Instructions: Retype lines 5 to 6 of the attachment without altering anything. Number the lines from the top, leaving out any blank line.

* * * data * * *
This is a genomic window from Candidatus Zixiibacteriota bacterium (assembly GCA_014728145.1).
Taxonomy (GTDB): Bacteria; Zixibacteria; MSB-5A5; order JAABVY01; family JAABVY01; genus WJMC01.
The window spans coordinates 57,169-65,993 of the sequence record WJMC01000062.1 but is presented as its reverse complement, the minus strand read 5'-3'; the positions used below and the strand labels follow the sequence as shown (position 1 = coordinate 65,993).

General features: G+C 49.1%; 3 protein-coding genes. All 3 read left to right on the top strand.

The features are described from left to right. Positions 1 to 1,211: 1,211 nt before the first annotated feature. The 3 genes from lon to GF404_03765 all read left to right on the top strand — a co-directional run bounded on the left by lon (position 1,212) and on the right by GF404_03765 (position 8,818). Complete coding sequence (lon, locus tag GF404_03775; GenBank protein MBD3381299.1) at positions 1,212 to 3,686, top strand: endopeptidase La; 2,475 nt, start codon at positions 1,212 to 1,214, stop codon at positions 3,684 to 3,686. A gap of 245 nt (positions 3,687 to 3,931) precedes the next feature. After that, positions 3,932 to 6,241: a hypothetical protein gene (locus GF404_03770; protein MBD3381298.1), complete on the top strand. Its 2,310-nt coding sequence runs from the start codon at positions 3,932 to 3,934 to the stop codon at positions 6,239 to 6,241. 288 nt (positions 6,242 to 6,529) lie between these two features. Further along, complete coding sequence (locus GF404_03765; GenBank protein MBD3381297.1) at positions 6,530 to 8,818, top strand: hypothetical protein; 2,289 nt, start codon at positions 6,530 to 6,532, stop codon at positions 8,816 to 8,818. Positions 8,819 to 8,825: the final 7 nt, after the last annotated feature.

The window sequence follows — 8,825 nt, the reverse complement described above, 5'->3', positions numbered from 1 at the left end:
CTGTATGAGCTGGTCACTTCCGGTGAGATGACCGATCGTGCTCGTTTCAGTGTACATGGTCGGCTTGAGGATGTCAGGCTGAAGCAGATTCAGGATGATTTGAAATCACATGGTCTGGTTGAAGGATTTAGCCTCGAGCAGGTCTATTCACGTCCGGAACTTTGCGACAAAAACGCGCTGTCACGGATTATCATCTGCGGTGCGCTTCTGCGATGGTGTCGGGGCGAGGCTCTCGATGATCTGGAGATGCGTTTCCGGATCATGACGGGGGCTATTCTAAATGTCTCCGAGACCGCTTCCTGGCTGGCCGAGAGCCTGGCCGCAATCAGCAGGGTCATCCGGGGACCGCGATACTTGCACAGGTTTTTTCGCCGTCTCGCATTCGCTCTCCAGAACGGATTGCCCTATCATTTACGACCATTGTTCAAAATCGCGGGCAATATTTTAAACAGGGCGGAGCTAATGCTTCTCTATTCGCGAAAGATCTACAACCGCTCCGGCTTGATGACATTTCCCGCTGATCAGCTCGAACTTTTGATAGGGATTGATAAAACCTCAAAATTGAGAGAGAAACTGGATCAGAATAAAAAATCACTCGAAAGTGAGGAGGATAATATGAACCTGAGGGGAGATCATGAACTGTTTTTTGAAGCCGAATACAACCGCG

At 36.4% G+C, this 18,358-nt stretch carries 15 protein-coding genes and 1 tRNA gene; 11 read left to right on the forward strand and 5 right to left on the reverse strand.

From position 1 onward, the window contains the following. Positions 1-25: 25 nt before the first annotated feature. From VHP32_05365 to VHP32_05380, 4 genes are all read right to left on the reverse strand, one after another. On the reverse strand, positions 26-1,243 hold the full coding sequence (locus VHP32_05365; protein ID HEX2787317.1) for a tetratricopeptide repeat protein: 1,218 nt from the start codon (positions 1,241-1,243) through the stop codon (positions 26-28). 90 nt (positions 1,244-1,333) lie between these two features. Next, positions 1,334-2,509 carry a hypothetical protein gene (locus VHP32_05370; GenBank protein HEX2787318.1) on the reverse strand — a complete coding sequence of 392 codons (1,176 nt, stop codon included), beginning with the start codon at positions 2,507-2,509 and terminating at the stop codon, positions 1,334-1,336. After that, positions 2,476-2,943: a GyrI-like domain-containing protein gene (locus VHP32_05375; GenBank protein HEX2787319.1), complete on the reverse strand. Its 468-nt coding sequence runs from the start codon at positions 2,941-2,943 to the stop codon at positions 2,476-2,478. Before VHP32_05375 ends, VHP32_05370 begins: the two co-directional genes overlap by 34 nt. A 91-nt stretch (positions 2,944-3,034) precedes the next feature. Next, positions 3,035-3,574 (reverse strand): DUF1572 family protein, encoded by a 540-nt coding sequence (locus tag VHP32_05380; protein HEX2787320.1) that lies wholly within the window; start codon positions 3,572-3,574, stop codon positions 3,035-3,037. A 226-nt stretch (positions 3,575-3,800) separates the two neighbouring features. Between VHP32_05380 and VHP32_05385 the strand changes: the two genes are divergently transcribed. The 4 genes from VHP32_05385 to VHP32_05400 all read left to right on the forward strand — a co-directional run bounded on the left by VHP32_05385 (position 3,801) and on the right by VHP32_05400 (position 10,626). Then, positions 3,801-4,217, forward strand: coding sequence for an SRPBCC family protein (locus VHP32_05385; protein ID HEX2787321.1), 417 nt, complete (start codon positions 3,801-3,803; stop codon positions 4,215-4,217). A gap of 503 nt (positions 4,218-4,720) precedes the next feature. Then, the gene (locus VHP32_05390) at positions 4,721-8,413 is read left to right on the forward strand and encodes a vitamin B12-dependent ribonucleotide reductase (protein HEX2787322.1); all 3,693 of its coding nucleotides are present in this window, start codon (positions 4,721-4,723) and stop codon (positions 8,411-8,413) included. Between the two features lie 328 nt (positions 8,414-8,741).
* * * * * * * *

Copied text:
The features are described from left to right. Positions 1 to 1,211: 1,211 nt before the first annotated feature. The 3 genes from lon to GF404_03765 all read left to right on the top strand — a co-directional run bounded on the left by lon (position 1,212) and on the right by GF404_03765 (position 8,818). Complete coding sequence (lon, locus tag GF404_03775; GenBank protein MBD3381299.1) at positions 1,212 to 3,686, top strand: endopeptidase La; 2,475 nt, start codon at positions 1,212 to 1,214, stop codon at positions 3,684 to 3,686. A gap of 245 nt (positions 3,687 to 3,931) precedes the next feature. After that, positions 3,932 to 6,241: a hypothetical protein gene (locus GF404_03770; protein MBD3381298.1), complete on the top strand. Its 2,310-nt coding sequence runs from the start codon at positions 3,932 to 3,934 to the stop codon at positions 6,239 to 6,241. 288 nt (positions 6,242 to 6,529) lie between these two features. Further along, complete coding sequence (locus GF404_03765; GenBank protein MBD3381297.1) at positions 6,530 to 8,818, top strand: hypothetical protein; 2,289 nt, start codon at positions 6,530 to 6,532, stop codon at positions 8,816 to 8,818. Positions 8,819 to 8,825: the final 7 nt, after the last annotated feature.

The window sequence follows — 8,825 nt, the reverse complement described above, 5'->3', positions numbered from 1 at the left end: